Smaller halls such as the one shown can also be wired for the hard of hearing. This one allows the hard of hearing to listen to not only platform items but comments from the audience too and also any music that might be on the program. Speakers who present items from the platform can (if wearing a suitable loop hearing aid) hear audience comments clearly. It must be stressed though that getting such systems to work well is entirely a function of good design. Just throwing a few wires around the perimeter is not going to get the job done adequately. Suitable equipment can be found here.
Museum or Art Gallery....Back to examples
Induction Loops are an ideal medium for delivering feature rich content and maintaining the interest of your visitors. Consider a typical scenario: You have an exhibit that looks very boring and sits in a glass case. Suppose it was a broken piece of metal with some inscription on it. Underneath the exhibit is a small card with a written explanation of why this item is so important but unfortunately, most visitors but especially the younger ones only glance at the text - boring. Now consider if you had a listening post adjacent the exhibit that allowed anyone standing within say a 12' radius to hear a vibrant, exciting commentary painting a picture of how this very item was used to extract "confessions" from unwilling captives and what happened next!! MUCH more exciting and educational too. Consider also how you could easily change the audio for different target audiences ie a group of visiting students from the history department of a local university would want a much different commentary to the general public. Of course, changing the exhibit presents no problem - just change the audio as well. Suitable equipment could be an ILD20.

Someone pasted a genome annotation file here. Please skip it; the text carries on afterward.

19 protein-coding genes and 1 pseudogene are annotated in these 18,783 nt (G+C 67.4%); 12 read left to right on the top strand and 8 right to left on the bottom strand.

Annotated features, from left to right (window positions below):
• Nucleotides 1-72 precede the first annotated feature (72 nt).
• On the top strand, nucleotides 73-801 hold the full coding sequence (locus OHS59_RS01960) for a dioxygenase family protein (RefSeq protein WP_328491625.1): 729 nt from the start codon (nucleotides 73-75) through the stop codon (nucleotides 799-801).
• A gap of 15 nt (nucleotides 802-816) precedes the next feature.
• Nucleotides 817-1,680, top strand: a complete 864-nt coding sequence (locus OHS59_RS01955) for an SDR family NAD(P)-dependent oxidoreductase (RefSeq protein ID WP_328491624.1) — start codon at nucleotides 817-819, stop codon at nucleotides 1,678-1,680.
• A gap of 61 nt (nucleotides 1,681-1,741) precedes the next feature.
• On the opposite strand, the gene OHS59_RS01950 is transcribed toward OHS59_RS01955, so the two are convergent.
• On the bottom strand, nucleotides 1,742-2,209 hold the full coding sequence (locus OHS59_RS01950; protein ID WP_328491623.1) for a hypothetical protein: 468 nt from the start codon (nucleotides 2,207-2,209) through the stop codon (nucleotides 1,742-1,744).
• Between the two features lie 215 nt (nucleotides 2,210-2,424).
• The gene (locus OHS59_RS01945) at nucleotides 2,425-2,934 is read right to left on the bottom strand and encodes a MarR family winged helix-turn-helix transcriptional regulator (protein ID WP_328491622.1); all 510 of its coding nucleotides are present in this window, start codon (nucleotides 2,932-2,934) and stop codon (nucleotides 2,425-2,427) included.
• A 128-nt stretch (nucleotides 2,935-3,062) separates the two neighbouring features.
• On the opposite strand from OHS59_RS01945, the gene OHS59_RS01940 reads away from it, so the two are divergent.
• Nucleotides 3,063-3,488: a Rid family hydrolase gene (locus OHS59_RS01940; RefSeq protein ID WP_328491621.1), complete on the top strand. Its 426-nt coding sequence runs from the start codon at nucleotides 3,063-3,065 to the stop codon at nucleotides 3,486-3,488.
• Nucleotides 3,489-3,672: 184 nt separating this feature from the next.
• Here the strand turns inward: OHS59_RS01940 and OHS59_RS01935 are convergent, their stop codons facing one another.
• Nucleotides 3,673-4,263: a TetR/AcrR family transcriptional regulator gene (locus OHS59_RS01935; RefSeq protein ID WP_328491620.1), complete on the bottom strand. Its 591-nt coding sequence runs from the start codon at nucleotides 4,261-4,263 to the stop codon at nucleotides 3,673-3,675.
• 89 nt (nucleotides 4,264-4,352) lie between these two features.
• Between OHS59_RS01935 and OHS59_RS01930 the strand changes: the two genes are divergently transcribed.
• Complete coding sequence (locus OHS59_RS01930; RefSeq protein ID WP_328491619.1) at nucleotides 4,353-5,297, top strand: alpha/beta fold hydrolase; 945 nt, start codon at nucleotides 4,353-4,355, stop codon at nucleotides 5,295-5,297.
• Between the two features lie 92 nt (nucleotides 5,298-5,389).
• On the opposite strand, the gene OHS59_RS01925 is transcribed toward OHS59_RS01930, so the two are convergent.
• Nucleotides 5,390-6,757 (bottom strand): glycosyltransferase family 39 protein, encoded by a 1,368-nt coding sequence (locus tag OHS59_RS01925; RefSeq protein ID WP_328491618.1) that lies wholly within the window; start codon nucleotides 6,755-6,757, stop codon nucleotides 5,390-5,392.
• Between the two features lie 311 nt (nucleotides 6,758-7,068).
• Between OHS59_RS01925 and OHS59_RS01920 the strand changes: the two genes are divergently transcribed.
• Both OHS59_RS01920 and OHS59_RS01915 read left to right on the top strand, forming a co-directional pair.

Another positive advantage of this type of system in a museum or art gallery is that it is totally silent - only the recipient can hear anything. Others can contemplate in silence if they wish. Spacing between sound points is governed by the strength of magnetic field produced (adjustable) so you could have quite closely spaced points in an art gallery for example.
Zoo....Back to examples
Much the same as Museums or Galleries as described above except that larger loops would probably be needed as the exhibits are larger. Of course more people could then listen at the same time. Spoken commentary could be used as a very effective educational tool, perhaps explaining the life cycle of the animal and how rare it is etc.. For creatures that are nocturnal or very sedentary, a spoken description would generate more interest especially among children.